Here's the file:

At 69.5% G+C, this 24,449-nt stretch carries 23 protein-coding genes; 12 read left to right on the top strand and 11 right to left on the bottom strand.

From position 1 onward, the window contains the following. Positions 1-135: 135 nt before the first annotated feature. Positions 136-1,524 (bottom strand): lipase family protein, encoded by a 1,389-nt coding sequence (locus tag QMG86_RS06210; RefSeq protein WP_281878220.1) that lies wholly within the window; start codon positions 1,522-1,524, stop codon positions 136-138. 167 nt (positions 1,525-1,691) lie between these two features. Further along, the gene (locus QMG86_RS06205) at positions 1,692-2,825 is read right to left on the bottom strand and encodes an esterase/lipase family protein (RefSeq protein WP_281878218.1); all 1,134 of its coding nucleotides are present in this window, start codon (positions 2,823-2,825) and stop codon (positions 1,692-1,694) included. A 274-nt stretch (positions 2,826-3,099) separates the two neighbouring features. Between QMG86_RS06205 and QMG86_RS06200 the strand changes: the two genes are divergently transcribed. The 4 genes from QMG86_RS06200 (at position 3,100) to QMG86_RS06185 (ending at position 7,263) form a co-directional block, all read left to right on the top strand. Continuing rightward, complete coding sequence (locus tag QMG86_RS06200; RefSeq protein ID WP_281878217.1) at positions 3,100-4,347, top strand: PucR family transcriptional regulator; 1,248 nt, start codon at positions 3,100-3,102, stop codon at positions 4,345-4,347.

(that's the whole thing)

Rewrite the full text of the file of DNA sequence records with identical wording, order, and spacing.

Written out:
At 69.5% G+C, this 24,449-nt stretch carries 23 protein-coding genes; 12 read left to right on the top strand and 11 right to left on the bottom strand.

From position 1 onward, the window contains the following. Positions 1-135: 135 nt before the first annotated feature. Positions 136-1,524 (bottom strand): lipase family protein, encoded by a 1,389-nt coding sequence (locus tag QMG86_RS06210; RefSeq protein WP_281878220.1) that lies wholly within the window; start codon positions 1,522-1,524, stop codon positions 136-138. 167 nt (positions 1,525-1,691) lie between these two features. Further along, the gene (locus QMG86_RS06205) at positions 1,692-2,825 is read right to left on the bottom strand and encodes an esterase/lipase family protein (RefSeq protein WP_281878218.1); all 1,134 of its coding nucleotides are present in this window, start codon (positions 2,823-2,825) and stop codon (positions 1,692-1,694) included. A 274-nt stretch (positions 2,826-3,099) separates the two neighbouring features. Between QMG86_RS06205 and QMG86_RS06200 the strand changes: the two genes are divergently transcribed. The 4 genes from QMG86_RS06200 (at position 3,100) to QMG86_RS06185 (ending at position 7,263) form a co-directional block, all read left to right on the top strand. Continuing rightward, complete coding sequence (locus tag QMG86_RS06200; RefSeq protein ID WP_281878217.1) at positions 3,100-4,347, top strand: PucR family transcriptional regulator; 1,248 nt, start codon at positions 3,100-3,102, stop codon at positions 4,345-4,347.